Story of the Song: Gloria (In Excelsis Deo) by Patti Smith

From The Independent archive: Robert Webb on ‘Gloria (In Excelsis Deo)’ by Patti Smith

Friday 26 November 2021 21:30
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<p>Smith selected the three-chord song as a framework for her spontaneous verse </p>

Smith selected the three-chord song as a framework for her spontaneous verse

Patti Smith wasn’t especially interested in “Gloria”, Van Morrison’s smouldering tale of lust from his days with the Belfast five-piece, Them. She was simply selecting three-chord songs that could be used as a framework for her spontaneous verse. “I liked the rhythm, and we just sort of used it for our own design,” she said.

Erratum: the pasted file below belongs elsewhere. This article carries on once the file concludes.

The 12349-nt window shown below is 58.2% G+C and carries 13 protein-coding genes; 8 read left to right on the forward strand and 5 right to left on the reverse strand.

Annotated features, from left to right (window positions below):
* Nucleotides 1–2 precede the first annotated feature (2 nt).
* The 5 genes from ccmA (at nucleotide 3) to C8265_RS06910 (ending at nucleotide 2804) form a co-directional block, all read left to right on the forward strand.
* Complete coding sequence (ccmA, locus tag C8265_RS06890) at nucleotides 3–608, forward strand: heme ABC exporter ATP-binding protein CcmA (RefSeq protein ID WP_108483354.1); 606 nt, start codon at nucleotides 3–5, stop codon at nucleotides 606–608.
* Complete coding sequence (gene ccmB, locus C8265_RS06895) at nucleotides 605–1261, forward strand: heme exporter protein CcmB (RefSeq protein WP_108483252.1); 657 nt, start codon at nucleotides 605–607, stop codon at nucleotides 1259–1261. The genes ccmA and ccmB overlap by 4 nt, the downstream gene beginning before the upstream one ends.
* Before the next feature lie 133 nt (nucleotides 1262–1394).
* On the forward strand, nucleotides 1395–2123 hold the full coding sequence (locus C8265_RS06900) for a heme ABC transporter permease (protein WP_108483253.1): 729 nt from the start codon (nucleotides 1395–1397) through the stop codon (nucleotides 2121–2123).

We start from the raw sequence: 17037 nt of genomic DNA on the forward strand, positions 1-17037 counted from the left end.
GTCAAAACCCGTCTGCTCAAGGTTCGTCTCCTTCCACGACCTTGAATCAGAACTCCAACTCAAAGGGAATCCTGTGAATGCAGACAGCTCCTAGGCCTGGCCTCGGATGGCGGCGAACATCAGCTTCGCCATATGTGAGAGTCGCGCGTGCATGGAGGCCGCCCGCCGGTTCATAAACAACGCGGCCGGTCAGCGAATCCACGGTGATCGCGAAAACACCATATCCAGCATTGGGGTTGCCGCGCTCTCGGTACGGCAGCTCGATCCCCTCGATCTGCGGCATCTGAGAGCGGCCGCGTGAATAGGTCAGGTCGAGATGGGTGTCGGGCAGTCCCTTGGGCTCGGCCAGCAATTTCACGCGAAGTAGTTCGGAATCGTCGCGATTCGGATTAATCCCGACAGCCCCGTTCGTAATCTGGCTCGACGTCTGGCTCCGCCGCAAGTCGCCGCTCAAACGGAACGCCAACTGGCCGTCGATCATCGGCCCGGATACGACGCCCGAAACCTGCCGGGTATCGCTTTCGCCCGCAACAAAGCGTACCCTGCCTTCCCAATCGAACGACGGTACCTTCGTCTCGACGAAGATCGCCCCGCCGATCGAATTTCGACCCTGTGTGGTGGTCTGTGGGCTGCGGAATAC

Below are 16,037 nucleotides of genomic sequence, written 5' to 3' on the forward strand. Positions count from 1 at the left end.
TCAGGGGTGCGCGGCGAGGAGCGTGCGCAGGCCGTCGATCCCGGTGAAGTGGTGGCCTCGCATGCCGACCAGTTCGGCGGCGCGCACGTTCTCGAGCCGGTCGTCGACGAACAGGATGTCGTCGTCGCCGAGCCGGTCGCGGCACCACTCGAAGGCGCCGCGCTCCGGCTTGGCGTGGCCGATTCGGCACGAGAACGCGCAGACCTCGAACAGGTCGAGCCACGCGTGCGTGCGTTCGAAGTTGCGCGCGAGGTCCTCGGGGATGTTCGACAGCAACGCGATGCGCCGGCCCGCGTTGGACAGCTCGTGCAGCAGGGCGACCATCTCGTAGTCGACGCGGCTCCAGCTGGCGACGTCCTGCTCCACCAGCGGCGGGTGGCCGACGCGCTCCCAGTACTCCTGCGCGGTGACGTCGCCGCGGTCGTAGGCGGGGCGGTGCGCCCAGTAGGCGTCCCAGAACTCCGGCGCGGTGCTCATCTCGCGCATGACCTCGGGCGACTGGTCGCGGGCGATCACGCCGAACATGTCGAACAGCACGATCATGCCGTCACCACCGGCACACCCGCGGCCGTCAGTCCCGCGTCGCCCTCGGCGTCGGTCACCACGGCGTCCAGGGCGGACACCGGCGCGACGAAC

The formula worked better than she could have imagined. Richard Sohl’s soft, Debussy-like piano and Lenny Kaye’s pungent guitar accompany the most memorable of openers: “Jesus died for somebody’s sins, but not mine”, a line resurrected from her 1971 poem, “Oath”. Smith described it as her youthful manifesto on freedom: “I wasn’t saying that I didn’t like Christ ... just that I wanted to take the responsibility for the things I do.”

It’s the song that, Morrison once said, sounds best played live for 20 minutes. His own concert recording, on the 1974 set, It’s Too Late To Stop Now, runs to a disappointingly short three-and-a-bit minutes. Smith stretches it to fit her own lyrics, mixing in her poetry and adjusting the tempo accordingly, from canter to gallop.

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